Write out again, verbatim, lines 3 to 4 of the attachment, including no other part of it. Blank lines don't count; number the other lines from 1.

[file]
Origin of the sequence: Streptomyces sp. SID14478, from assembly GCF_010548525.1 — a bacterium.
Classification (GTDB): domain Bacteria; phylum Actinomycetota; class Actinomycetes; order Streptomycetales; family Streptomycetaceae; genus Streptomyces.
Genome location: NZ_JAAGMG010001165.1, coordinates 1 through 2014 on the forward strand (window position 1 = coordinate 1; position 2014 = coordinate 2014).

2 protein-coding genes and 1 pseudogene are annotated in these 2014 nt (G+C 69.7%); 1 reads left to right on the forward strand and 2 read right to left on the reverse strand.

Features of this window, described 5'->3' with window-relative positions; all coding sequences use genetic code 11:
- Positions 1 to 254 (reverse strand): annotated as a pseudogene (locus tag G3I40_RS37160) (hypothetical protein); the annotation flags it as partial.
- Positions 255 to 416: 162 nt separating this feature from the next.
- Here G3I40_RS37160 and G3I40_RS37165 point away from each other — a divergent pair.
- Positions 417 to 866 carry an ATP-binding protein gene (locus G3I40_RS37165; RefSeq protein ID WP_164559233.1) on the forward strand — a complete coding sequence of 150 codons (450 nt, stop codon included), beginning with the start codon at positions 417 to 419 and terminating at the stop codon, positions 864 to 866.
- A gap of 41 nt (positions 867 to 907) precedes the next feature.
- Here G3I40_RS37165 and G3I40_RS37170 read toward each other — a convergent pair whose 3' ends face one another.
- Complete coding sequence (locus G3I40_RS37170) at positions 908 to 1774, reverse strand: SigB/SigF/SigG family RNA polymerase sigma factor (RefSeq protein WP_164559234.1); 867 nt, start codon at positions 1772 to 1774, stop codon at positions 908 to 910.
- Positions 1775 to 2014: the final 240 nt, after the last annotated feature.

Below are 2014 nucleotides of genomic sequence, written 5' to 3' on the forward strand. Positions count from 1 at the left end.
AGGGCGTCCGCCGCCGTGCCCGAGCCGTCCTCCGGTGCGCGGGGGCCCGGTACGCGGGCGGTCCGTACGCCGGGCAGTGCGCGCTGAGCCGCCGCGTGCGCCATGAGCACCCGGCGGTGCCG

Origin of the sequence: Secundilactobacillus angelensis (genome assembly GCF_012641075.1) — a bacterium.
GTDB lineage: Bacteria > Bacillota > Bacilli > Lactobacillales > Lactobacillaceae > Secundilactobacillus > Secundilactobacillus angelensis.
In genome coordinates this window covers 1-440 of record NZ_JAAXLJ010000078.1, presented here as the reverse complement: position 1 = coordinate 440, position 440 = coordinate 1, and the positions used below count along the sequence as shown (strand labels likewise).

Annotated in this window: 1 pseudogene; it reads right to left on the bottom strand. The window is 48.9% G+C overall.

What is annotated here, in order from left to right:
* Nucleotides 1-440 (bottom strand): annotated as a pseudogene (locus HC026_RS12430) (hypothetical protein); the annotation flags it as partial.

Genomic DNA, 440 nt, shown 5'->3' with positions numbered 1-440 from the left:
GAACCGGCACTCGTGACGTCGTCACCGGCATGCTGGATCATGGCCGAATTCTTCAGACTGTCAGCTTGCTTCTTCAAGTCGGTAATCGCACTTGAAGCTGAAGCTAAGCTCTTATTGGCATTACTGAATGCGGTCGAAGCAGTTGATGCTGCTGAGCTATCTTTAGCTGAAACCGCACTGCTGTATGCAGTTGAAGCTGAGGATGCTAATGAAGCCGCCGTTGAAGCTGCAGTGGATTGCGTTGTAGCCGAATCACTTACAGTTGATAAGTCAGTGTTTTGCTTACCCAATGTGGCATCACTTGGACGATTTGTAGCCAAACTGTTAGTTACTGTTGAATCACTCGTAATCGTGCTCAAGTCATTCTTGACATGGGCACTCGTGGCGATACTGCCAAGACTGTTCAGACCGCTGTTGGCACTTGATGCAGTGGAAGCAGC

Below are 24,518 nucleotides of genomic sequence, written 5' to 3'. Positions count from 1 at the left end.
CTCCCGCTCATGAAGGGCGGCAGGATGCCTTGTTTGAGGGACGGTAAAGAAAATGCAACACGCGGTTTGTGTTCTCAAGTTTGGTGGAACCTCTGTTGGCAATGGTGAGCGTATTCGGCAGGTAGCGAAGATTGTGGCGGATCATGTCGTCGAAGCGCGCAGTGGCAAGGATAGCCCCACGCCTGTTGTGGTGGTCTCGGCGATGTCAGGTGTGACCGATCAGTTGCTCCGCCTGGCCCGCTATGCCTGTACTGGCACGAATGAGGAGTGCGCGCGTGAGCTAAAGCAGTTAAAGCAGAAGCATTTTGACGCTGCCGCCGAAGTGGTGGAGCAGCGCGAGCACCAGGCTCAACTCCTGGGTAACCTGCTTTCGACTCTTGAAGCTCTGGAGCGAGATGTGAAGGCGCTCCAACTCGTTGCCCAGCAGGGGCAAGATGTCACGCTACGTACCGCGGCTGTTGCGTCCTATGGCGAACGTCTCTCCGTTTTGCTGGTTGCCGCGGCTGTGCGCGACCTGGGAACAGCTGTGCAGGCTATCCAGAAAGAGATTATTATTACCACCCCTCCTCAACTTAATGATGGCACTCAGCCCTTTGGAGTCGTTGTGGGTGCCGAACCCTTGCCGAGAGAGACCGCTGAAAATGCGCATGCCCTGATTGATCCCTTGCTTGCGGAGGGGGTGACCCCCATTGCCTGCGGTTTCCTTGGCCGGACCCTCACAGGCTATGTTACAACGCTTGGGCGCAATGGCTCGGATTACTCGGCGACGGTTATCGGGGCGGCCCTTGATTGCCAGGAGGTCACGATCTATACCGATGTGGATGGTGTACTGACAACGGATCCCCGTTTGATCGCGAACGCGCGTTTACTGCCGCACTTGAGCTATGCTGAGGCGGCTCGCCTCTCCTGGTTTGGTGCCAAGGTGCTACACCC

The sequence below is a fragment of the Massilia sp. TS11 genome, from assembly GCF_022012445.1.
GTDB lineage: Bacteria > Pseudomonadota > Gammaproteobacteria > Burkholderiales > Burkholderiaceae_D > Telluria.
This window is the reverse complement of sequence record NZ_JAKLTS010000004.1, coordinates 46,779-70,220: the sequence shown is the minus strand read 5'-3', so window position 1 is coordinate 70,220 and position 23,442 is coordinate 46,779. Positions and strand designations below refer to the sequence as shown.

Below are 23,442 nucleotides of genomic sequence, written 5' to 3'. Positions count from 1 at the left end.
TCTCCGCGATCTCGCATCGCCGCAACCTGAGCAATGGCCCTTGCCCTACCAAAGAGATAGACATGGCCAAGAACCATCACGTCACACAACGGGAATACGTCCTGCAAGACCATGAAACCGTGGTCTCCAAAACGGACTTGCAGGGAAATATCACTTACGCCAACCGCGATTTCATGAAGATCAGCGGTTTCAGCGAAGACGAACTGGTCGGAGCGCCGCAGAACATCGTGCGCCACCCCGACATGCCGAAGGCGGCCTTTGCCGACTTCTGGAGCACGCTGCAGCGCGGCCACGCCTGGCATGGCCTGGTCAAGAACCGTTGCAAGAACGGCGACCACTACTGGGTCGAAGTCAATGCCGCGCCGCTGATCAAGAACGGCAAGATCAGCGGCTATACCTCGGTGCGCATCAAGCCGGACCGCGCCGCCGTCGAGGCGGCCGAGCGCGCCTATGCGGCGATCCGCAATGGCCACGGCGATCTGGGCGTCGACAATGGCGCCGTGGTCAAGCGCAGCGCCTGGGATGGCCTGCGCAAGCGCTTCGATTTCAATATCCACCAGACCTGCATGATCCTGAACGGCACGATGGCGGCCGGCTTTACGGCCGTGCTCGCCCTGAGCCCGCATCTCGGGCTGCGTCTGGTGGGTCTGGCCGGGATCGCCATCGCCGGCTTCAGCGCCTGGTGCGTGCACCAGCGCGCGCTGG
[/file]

Genome location: NZ_JAAGMG010001165.1, coordinates 1 through 2014 on the forward strand (window position 1 = coordinate 1; position 2014 = coordinate 2014).

2 protein-coding genes and 1 pseudogene are annotated in these 2014 nt (G+C 69.7%); 1 reads left to right on the forward strand and 2 read right to left on the reverse strand.